Recruiting events offers a glimpse at cop life
With multiple police departments teaming up to recruit new members, future cop hopefuls received the opportunity to learn more about their dream career.
The event, held at Lethbridge College Friday, saw members of the Lethbridge Police Service, Blood Tribe Police Service and the RCMP speak to hopefuls about working in law enforcement.
Visitors of the event were also afforded the opportunity to run the new police fitness test, interact with members of the three agencies, visit with a K9 drug dog and much more.
One potential recruit, Ryan Rolls, has served in the Canadian Armed Forces and as a frontline paramedic, though he says a career change may be due.
“I’m just now in the mood for something a little bit different,” he said. “I still love being a first responder, so I thought I’d broaden my horizon and see what else I can do for the community.”
Rolls says he aspires to join the Edmonton Police Service, though this event gave him a good opportunity to interact with those already in a career of policing.
“I like that they have the booths here, so if we have further questions, we can come up and ask,” said Rolls.
He also ran the new fitness test, finishing well within the time frame allotted to him.
“I had a little idea of what to expect, but it was a good run and I’m glad to see where I physically stand,” said Rolls.
Another member of the community, high schooler Carson Pennington, may not have the experience that Rolls has, but he hopes to follow a similar path.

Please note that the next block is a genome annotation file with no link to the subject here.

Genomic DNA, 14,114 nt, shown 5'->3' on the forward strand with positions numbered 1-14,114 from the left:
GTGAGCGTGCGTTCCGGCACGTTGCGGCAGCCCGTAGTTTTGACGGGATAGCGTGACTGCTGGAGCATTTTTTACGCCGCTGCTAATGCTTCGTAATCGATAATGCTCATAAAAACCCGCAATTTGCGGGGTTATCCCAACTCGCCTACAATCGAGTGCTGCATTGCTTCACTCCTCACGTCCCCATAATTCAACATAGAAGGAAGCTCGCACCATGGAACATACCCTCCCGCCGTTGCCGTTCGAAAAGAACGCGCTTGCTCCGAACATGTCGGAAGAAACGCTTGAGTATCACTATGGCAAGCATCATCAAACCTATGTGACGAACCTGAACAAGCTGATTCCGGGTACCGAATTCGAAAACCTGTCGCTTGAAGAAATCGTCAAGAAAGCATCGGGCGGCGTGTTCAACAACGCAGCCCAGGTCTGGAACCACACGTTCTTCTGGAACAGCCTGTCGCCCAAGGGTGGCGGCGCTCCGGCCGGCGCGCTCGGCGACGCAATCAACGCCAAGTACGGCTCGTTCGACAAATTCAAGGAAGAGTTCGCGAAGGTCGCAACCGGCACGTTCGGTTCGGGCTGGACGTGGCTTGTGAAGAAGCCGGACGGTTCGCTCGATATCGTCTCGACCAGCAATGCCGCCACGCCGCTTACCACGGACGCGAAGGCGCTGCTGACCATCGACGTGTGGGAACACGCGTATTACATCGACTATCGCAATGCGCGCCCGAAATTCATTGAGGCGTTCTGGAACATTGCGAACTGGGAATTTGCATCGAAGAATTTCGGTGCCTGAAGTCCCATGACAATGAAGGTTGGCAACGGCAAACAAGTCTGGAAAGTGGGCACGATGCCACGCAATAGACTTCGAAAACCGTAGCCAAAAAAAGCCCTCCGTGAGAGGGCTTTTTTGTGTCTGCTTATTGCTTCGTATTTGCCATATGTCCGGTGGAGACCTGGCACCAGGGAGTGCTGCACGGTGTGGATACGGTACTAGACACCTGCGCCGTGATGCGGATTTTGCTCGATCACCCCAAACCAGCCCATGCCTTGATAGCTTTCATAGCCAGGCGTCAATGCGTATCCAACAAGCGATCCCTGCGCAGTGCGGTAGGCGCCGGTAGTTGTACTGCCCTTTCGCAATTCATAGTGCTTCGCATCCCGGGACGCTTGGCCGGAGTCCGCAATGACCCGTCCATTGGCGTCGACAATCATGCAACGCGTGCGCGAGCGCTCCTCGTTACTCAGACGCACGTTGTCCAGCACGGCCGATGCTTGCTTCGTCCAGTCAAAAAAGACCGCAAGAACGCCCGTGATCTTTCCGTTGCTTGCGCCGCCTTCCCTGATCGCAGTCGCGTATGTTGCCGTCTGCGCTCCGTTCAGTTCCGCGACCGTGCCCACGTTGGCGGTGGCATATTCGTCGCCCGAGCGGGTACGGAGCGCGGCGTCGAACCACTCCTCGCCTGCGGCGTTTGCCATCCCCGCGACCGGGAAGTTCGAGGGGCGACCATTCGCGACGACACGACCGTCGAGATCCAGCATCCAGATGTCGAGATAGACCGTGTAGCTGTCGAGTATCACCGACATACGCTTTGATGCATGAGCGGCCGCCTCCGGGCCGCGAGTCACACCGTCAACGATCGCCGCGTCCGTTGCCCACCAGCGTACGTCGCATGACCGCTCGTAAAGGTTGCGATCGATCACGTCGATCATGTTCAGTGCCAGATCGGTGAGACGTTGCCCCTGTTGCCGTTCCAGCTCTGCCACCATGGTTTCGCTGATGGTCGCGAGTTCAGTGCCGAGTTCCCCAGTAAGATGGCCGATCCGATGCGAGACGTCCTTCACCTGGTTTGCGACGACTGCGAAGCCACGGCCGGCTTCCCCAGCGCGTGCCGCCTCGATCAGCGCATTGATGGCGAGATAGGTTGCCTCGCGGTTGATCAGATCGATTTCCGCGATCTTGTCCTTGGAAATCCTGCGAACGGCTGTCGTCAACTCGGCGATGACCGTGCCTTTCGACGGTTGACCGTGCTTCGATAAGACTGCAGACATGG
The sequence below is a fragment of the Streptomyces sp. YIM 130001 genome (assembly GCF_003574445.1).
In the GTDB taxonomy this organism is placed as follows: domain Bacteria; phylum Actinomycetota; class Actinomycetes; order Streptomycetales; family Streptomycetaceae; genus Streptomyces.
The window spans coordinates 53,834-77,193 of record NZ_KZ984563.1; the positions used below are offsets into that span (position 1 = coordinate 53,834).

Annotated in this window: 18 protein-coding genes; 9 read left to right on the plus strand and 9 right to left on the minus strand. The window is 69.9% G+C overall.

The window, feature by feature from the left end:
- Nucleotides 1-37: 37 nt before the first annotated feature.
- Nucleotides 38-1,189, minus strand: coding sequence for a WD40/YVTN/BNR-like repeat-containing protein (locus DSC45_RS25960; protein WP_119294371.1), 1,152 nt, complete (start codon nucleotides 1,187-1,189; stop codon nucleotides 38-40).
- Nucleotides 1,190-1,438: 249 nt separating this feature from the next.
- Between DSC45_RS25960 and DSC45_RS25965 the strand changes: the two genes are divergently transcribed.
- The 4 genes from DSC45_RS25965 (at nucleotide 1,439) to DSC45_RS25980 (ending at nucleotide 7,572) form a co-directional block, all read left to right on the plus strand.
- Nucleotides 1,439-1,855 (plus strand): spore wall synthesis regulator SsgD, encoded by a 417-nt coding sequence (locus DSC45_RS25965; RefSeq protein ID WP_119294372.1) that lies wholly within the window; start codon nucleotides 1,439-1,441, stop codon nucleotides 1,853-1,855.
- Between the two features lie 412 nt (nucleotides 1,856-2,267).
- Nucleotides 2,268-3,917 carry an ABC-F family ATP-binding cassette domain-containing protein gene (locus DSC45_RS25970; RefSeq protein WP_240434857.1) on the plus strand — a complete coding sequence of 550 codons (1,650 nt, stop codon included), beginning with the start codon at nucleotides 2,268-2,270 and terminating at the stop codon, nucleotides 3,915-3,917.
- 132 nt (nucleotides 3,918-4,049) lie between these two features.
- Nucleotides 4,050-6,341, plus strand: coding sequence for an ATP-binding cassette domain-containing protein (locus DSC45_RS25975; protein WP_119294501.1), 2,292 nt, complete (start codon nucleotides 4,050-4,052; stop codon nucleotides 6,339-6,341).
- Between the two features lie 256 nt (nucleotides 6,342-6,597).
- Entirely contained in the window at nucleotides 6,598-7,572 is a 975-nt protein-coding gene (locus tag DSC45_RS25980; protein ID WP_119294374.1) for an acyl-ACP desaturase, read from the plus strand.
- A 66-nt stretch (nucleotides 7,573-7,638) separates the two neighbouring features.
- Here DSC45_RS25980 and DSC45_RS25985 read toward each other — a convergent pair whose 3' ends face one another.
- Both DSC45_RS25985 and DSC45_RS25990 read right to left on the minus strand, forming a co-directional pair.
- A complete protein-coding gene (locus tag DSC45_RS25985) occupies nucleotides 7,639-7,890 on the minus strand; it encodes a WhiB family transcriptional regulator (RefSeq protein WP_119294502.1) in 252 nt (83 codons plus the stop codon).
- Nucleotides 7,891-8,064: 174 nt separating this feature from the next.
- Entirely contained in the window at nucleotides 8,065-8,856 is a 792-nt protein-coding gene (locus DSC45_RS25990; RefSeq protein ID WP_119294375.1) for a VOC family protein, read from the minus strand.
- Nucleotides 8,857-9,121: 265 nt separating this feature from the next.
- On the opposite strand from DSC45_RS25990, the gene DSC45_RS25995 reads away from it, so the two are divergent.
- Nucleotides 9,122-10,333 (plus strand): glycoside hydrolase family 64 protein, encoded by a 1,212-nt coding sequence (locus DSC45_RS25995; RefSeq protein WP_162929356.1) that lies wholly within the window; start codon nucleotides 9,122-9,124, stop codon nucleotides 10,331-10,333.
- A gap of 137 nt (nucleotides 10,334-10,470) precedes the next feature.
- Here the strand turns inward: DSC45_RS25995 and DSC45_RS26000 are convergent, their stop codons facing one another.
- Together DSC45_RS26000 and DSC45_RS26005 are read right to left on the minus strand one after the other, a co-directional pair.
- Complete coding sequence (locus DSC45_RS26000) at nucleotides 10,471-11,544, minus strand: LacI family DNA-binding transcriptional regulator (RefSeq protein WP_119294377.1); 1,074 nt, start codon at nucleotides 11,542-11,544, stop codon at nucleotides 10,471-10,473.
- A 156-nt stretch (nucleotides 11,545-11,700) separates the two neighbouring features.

He says his dream to become a police officer originally came from watching television shows and playing video games.
“When I was younger, I always liked watching ‘Cops’ as a kid,” said Pennington. “I always liked the idea of keeping justice.”
He says becoming a police officer is the end goal, but his plan to get there is still open to a few different pathways.
“It’s either going to be doing the criminal justice here [at Lethbridge College], or doing the military then going into policing,” said Pennington.
Meanwhile, Constable Mike Darby with the LPS says the event was a success, with a lot of participants involved.
“We didn’t know what to expect with this being the first time that we’ve partnered RCMP and Blood Tribe Police Service,” said Darby. “Having said that, I’m very happy with the people that are here, I think there are a lot of potential applicants for us.”
He says events like this one are becoming even more crucial than ever before because police recruitment numbers are dwindling.
“Nationally, police services are struggling,” he said. “I think before, where we used to compete for candidates, now it’s about promoting the profession itself,” said Darby.
Furthermore, he says the demand for police officers in Lethbridge is “massive”, with the LPS seeking authorization from the city to increase manpower.
“Our authorized strength went from 173 to 188. We were already at a deficit because of retirements, so for us it’s important because getting new officers in our building helps us bolster our special teams and the other things that we want to do as a service,” said Darby.
He added that an event like this can help bring diversity to the LPS as the service looks to mirror the community by encouraging women and members of the Indigenous community to sign up.
“We want to be reflective of our community,” said Darby. “You can provide a better service to the community when you’re reflective of the community itself.”
He says female police officers are crucial to the day-to-day operations of the LPS, so more female applicants would be a huge bonus for the force.
“They are very important to this occupation and it’s something that’s very needed. In my opinion, not just policing but all industries,” said Darby.
He says the LPS is seeking new applicants for the foreseeable future, so those interested can email the recruiting team at email@example.com.
Justin Sibbet, Local Journalism Initiative Reporter, Lethbridge Herald